Jan Järvlepp

Jan Järvlepp was born in Ottawa, Canada of Estonian and Finnish parents in 1953. He began playing pop guitar at the age of 12 and took up cello in high school at the age of 14. He also learned to play bass guitar and harmonica. At the University of Ottawa, McGill University and the University of California, San Diego he majored in composition while developing his cello playing skills. His composition teachers were Luis de Pablo, Alcides Lanza, Roger Reynolds and Will Ogdon. As his studies progressed, he realized that he was not on the same wavelength as his Modernist composition teachers. Once outside of the university environment, he began composing in a newer postmodern style of neo-tonal music that would not be acceptable among the academics. The result has been a series of refreshing and accessible pieces of music that appeal to a surprisingly wide cross-section of the public.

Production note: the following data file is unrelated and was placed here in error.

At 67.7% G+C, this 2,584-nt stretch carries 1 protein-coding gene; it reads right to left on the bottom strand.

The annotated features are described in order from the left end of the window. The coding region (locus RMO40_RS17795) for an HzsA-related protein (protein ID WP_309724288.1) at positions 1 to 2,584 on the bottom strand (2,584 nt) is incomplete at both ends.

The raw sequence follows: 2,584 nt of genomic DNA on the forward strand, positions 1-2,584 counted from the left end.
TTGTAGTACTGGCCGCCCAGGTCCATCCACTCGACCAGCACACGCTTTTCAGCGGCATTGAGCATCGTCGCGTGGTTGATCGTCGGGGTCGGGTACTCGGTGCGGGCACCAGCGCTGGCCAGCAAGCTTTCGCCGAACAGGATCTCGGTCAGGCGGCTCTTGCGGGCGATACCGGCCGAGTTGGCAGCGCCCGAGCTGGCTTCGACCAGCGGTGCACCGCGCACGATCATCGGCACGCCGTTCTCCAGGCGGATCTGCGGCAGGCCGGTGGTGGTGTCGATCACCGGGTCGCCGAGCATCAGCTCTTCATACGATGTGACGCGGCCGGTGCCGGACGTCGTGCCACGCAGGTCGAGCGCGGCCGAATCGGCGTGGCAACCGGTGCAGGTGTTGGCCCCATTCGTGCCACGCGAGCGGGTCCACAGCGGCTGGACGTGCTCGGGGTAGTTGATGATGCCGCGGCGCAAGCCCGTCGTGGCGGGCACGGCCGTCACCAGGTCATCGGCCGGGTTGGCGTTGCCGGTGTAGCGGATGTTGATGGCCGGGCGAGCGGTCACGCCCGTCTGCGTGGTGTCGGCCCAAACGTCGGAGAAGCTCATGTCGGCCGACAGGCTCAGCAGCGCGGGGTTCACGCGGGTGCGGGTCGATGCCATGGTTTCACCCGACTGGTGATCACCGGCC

In 1981 Järvlepp returned to Ottawa having completed his doctoral studies in music at UCSD. He joined the Ottawa Symphony Orchestra and has been active as a composer, teacher, freelance cellist, recording technician and as a contractor for chamber music groups. In 1993, the OSO under David Currie performed his Camerata Music to a very receptive audience and in 1996 premiered his percussion concerto, the Garbage Concerto, to a wildly appreciative audience. He has also had a Woodwind Quintet commissioned by the CBC for the well-known Bel Canto Wind Quintet. His quintet Pierrot Solaire was a hit at the Ottawa Chamber Music Festival and has become his most popular chamber music work.


His first CD “Soundtracks of the Imagination” has been broadcast by hundreds of radio stations around the world and used by choreographers. His second CD, “Flights of Fancy”, continues with a program of more recent chamber music. His “Garbage Concerto” has been recorded by BIS Records and several videos of his music are available on YouTube.


Pierre Schroeder